After a repossession, life can get hectic without a car. A repossession can negatively affect your credit score and your ability to get financed again, but there are ways to get another auto loan.

How a Repossession Affects Your Credit Score

Can a Repossession Stop Me From Getting Another Car Loan?Generally speaking, a repossession can drop your credit score by 100 points, which isn’t great, but its exact effect on your credit score depends on your specific situation. The repo also remains on your credit reports for up to seven years. This negative effect does lessen over time, but immediately after a repossession, it can be really difficult to get approved for another car loan.

Lenders may now view you as a very high-risk borrower with a repossession on your credit reports, because it usually means you’ve defaulted on an auto loan.

But if your vehicle was just recently repossessed and you need another car right away, there are a few options to explore.

Buy Here Pay Here Dealerships

You may have heard about dealerships that don’t check your credit score when considering you for approval – and they most certainly exist. They’re called buy here pay here (BHPH) or tote the note lots.

At these BHPH lots, the dealer is also the lender, and they use your income and a down payment to determine your eligibility for an auto loan. Since they don’t usually check your credit reports or score, this could be one route to take after a repossession if you need a vehicle immediately, provided you have a down payment.

However, since BHPH dealerships don’t check your credit score, they may not report your loan or on-time payments to the credit bureaus. If they don’t report the loan or timely payments, your credit score probably isn’t going to improve. At the same time, they’re likely to report a default, repossession, and any missed/late payments.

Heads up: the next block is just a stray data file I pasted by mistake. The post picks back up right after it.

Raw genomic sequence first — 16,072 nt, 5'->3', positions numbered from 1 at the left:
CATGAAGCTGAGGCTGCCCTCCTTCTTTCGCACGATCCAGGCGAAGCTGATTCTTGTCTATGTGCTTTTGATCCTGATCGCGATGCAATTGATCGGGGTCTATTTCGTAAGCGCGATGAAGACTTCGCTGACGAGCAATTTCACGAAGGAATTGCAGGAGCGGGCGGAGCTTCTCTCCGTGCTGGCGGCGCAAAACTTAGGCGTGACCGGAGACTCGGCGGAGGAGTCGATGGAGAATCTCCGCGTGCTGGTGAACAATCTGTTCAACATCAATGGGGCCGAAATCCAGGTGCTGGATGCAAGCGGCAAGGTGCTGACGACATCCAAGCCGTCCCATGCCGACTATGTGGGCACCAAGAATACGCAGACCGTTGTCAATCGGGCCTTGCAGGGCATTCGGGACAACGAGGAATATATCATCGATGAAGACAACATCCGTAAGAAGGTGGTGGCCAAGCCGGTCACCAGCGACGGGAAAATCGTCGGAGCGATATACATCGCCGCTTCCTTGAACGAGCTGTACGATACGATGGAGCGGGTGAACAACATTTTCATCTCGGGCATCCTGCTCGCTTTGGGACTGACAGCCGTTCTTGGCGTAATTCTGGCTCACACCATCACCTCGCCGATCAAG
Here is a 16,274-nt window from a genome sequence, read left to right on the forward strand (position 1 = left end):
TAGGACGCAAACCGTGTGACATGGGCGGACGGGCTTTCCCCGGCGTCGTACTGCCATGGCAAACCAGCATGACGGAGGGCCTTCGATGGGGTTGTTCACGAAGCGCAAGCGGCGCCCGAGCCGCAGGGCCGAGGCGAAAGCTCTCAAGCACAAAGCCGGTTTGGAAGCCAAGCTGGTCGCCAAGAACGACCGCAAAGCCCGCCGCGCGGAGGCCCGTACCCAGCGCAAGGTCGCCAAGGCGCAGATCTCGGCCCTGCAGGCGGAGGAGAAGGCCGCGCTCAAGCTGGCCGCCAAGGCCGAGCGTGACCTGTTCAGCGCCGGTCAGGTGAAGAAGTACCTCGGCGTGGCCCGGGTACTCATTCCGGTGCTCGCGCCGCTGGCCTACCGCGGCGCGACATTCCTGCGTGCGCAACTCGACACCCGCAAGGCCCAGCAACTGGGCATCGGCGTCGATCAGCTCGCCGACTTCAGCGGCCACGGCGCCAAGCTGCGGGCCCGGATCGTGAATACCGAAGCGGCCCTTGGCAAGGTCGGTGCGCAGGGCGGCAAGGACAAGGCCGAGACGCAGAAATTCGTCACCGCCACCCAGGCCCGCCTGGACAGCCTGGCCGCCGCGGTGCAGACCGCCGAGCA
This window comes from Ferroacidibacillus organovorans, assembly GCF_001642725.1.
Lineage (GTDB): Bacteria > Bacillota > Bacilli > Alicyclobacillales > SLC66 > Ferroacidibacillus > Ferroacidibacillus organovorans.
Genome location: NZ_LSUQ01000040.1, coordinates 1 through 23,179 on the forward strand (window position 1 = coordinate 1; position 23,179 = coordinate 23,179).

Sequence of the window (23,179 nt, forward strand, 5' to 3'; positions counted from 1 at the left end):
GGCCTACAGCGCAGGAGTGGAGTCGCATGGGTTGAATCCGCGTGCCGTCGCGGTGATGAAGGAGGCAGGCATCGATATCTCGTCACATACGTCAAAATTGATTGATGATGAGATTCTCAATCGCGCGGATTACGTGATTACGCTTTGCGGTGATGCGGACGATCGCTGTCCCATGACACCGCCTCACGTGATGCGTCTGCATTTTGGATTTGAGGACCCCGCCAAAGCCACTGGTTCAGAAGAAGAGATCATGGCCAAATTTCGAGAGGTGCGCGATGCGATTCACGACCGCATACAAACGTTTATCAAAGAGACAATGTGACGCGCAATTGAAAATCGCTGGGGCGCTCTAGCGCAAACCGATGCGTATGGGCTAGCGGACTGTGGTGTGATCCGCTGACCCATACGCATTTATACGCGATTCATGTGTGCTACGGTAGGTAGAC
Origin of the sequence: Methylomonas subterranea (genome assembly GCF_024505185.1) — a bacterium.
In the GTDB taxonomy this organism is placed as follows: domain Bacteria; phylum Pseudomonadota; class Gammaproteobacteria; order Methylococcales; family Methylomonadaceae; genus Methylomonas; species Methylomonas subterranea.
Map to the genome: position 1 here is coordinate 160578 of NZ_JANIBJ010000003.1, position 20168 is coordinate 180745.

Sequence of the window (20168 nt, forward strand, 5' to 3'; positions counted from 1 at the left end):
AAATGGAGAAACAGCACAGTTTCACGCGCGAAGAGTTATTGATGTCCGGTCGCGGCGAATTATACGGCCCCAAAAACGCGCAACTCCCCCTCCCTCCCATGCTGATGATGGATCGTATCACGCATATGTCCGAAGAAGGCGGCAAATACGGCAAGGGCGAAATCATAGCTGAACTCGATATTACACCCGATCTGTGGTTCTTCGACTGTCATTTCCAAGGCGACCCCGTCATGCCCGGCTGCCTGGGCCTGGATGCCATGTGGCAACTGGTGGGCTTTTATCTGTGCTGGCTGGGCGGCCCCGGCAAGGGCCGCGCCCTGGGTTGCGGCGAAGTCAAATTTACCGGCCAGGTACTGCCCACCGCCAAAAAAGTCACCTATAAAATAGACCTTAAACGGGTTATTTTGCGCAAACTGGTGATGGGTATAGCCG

Additionally, BHPH dealers only sell used cars and they’re known to offer higher than average interest rates on their auto loans. So, you may be paying more for the vehicle than it’s actually worth – especially if you sign a long loan term.

If you want to improve your credit score after a repossession, subprime financing could also be an option to explore.

Subprime Auto Loans

Subprime, or bad credit, financing is for credit-challenged borrowers that may no longer be eligible for a traditional car loan. Luckily, subprime lenders use more than your credit score for financing, and you may meet the requirements of some of them for a bad credit auto loan.

Common stipulations required for subprime financing include:

  • Income of at least $1,500 to $2,500, proven with check stubs
  • Working contract cell phone or landline phone
  • Proof of residence with a utility bill or bank statement in your name
  • Valid driver’s license
  • Down payment of at least 10% of the vehicle’s selling price, or a minimum of $1,000
  • A list of five to eight personal references

A subprime lender may require more items, but these are the most commonly requested when applying for a bad credit car loan. At the same time, some subprime lenders only consider applicants with a repossession that’s over a year old.

Subprime auto loans are also reported to the credit bureaus. If you make timely payments, this can help you rebuild your credit after a repossession, assuming you’re keeping up with your other bills as well.

Where to Find Subprime Lenders

Subprime lenders work with dealerships that have special finance departments, but not all dealers work with this type of lender. This is where Auto Credit Express can help.

We’re connected with dealerships throughout the U.S. that have special finance departments that work with bad credit lenders. If you’re facing a repossession, or have a unique credit situation, a bad credit car loan may work for you. To get started, simply fill out our free auto loan request form. It's secure and only takes a few minutes. Let us help you get back on the road!